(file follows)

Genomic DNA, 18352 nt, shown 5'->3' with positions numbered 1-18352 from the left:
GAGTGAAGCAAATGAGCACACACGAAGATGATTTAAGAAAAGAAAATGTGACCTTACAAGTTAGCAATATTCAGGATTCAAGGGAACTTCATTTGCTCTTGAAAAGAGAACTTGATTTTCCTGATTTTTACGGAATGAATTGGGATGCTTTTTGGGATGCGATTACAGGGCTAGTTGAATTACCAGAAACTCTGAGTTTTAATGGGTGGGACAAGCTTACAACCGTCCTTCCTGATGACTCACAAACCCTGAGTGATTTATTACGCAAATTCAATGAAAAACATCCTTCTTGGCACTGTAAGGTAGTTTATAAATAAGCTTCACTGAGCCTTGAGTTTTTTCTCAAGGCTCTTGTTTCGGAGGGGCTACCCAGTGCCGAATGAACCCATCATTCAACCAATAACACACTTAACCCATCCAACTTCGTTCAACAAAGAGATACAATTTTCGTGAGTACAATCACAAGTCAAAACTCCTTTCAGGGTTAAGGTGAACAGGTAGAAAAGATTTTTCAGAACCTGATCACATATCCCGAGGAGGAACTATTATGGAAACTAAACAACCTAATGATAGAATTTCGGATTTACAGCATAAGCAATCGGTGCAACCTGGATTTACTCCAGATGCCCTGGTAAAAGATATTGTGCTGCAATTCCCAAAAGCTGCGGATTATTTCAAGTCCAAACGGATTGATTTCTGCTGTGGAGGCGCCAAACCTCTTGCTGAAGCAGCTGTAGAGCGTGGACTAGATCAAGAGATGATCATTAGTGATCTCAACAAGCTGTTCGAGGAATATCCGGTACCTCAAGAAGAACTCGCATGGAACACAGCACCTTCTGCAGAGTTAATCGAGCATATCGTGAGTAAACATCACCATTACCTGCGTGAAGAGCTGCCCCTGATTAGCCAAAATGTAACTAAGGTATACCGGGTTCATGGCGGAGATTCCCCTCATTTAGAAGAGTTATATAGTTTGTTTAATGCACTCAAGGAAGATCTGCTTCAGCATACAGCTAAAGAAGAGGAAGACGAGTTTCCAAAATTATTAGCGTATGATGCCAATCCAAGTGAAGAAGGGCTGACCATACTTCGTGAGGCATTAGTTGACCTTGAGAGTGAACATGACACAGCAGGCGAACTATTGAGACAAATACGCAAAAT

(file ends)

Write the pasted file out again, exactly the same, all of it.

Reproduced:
Genomic DNA, 18352 nt, shown 5'->3' with positions numbered 1-18352 from the left:
GAGTGAAGCAAATGAGCACACACGAAGATGATTTAAGAAAAGAAAATGTGACCTTACAAGTTAGCAATATTCAGGATTCAAGGGAACTTCATTTGCTCTTGAAAAGAGAACTTGATTTTCCTGATTTTTACGGAATGAATTGGGATGCTTTTTGGGATGCGATTACAGGGCTAGTTGAATTACCAGAAACTCTGAGTTTTAATGGGTGGGACAAGCTTACAACCGTCCTTCCTGATGACTCACAAACCCTGAGTGATTTATTACGCAAATTCAATGAAAAACATCCTTCTTGGCACTGTAAGGTAGTTTATAAATAAGCTTCACTGAGCCTTGAGTTTTTTCTCAAGGCTCTTGTTTCGGAGGGGCTACCCAGTGCCGAATGAACCCATCATTCAACCAATAACACACTTAACCCATCCAACTTCGTTCAACAAAGAGATACAATTTTCGTGAGTACAATCACAAGTCAAAACTCCTTTCAGGGTTAAGGTGAACAGGTAGAAAAGATTTTTCAGAACCTGATCACATATCCCGAGGAGGAACTATTATGGAAACTAAACAACCTAATGATAGAATTTCGGATTTACAGCATAAGCAATCGGTGCAACCTGGATTTACTCCAGATGCCCTGGTAAAAGATATTGTGCTGCAATTCCCAAAAGCTGCGGATTATTTCAAGTCCAAACGGATTGATTTCTGCTGTGGAGGCGCCAAACCTCTTGCTGAAGCAGCTGTAGAGCGTGGACTAGATCAAGAGATGATCATTAGTGATCTCAACAAGCTGTTCGAGGAATATCCGGTACCTCAAGAAGAACTCGCATGGAACACAGCACCTTCTGCAGAGTTAATCGAGCATATCGTGAGTAAACATCACCATTACCTGCGTGAAGAGCTGCCCCTGATTAGCCAAAATGTAACTAAGGTATACCGGGTTCATGGCGGAGATTCCCCTCATTTAGAAGAGTTATATAGTTTGTTTAATGCACTCAAGGAAGATCTGCTTCAGCATACAGCTAAAGAAGAGGAAGACGAGTTTCCAAAATTATTAGCGTATGATGCCAATCCAAGTGAAGAAGGGCTGACCATACTTCGTGAGGCATTAGTTGACCTTGAGAGTGAACATGACACAGCAGGCGAACTATTGAGACAAATACGCAAAAT